Spooky Phantom Skull Halloween Decor

Halloween is one my absolute favourite holidays. Every year I try to make a new halloween craft, and this year I decided on these spooky phantom skulls! They ended up being the perfect addition to my haunted yard.

I found these plastic skulls at the dollar store to use as a base. You could also use styrofoam balls or heads, but the ones I have seen are quite expensive and less realistic.

plastic skulls

I then purchased several packages of cheese cloth from Canadian Tire. The packages were $5 each and I used one pack per skull. I’m sure I could have found cheaper cheese cloth somewhere else, but I was really excited about making these and didn’t want to spend a lot of time searching around for a better deal.

cheese cloth to cover the plastic skulls

Each packet of cheese cloth contained one very long strip. I cut the strips in half to get two long rectangles. I draped one half over each skull, then brushed a coat of mod podge over it to stick it down. The second half of the cloth I placed in the opposite direction (so the two fabric pieces were placed like a giant plus sign) and painted over that one as well.

draping cheese cloth over the skulls

I made sure the cheese cloth was well stuck down all over the top, face, and upper sides of the skull. I didn’t apply any mod podge to the bottom inch or so of the sides, as I wanted the fabric to drape off the skull and give a flowing effect.

coating the cheese cloth in modge podge

It helps to pause a few times throughout the process and hold up the skull to see how the fabric is draping.

testing to see if the cheese cloth is draping well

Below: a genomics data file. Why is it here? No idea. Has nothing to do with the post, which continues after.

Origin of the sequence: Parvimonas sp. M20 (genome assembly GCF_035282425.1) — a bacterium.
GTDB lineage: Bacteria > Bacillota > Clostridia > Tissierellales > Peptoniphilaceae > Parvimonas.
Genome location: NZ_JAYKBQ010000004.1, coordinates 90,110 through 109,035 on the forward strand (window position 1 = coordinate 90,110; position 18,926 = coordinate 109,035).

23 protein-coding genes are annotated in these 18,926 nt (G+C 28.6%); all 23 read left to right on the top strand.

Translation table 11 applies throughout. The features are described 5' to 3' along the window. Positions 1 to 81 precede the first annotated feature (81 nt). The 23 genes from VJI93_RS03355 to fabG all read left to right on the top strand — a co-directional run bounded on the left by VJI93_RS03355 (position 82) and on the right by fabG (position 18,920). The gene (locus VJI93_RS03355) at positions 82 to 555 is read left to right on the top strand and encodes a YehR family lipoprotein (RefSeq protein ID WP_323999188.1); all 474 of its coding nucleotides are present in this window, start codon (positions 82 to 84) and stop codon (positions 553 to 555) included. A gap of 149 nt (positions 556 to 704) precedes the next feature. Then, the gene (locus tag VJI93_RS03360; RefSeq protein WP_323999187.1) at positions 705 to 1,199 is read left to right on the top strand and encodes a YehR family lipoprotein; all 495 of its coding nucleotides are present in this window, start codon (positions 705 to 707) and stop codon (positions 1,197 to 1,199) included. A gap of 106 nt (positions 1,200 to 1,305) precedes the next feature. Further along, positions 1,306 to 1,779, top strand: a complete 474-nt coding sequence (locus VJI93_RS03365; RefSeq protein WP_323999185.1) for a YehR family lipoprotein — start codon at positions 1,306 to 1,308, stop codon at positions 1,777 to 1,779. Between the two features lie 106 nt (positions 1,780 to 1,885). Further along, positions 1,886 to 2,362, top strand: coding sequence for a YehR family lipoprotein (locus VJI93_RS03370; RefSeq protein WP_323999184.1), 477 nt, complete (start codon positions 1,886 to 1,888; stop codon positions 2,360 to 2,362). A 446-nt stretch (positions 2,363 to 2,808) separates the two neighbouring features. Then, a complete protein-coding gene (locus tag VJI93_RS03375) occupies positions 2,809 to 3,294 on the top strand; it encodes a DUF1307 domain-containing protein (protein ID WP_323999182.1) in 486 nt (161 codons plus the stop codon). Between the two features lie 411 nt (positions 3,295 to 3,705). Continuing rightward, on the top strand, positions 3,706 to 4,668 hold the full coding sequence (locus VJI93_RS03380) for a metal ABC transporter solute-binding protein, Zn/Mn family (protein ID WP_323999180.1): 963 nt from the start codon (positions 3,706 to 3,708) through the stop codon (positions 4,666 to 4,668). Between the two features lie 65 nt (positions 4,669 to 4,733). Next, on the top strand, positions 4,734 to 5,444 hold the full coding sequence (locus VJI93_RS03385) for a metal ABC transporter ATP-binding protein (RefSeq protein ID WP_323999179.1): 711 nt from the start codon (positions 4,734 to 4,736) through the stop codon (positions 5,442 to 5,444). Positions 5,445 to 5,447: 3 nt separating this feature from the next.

The mod podge goes on white but dries clear. Once dried, you’ll notice more of the texture and colouring coming through from the plastic skull base. I really like the appearance as it adds some nice texture and dimension.

three skulls after the modge podge has dried

You can display these ghouls in a couple of ways. Either spear the skulls onto wooden stakes or posts to stick in the ground, or create a hook through the top to hang them from various corners of your house or yard. To create a hook, I poked a couple of holes into the top of the skull using a sharp object.

poking holes in the skull to thread hook through

Then I bent a hairpin into a shape similar to what you’d find on a Christmas tree ornament.

bending hair pin to use as a hook

I stuck each end into the holes on the top of the skull, which gave me a sort of hook which I could use to thread some string through for hanging. I’d recommend hanging these with some fishing line as it is transparent and less noticeable. I didn’t have any kicking around though, so I ended up using some dark coloured yarn. Really any old string will do.

threading the hook through the top of the skull the hook after it has been inserted into the skull

These skulls ending up being about 2 1/2 feet long based on the amount and length of cheese cloth I had. You could use more cheese cloth and adjust the length to your preference.

phantom skulls floating in a tree

You can hang these around the yard or in the house. They are particularly eerie just as the light is starting to get low, or when the wind catches the cloth, blowing them around gently in the breeze. Perfectly spooktacular!

phantom skulls floating in the tree


  • Plastic skulls
  • Cheese cloth
  • Mod podge
  • Paint brush
  • Sharp tool for poking holes
  • Wire for making a hook
  • Fishing line or string for hanging

How To

  • Cut the cheese cloth into long strips, double the length that you want your final phantoms to be (i.e. if you want 2 foot high phantoms, cut the cloth into 4 foot strips).
  • Lay the cheese cloth strip centred on top of the skull, so that there is an even amount of fabric on either side.
  • Paint over the cheese cloth with mod podge to adhere it to the skull. Make sure the cheese cloth adheres well to the top and face of the skull, but only paint down the sides about half way. This will make the fabric drape off nicely from the sides.
  • Apply additional layers of cheese cloth until you get your desired effect (I used two layers).
  • Let the mod podge dry thoroughly.
  • Poke holes into the top of the skull and thread a wire through to create a loop (or use a bent metal hair pin).
  • Thread string through the loop and tie off at your desired length to hang from.

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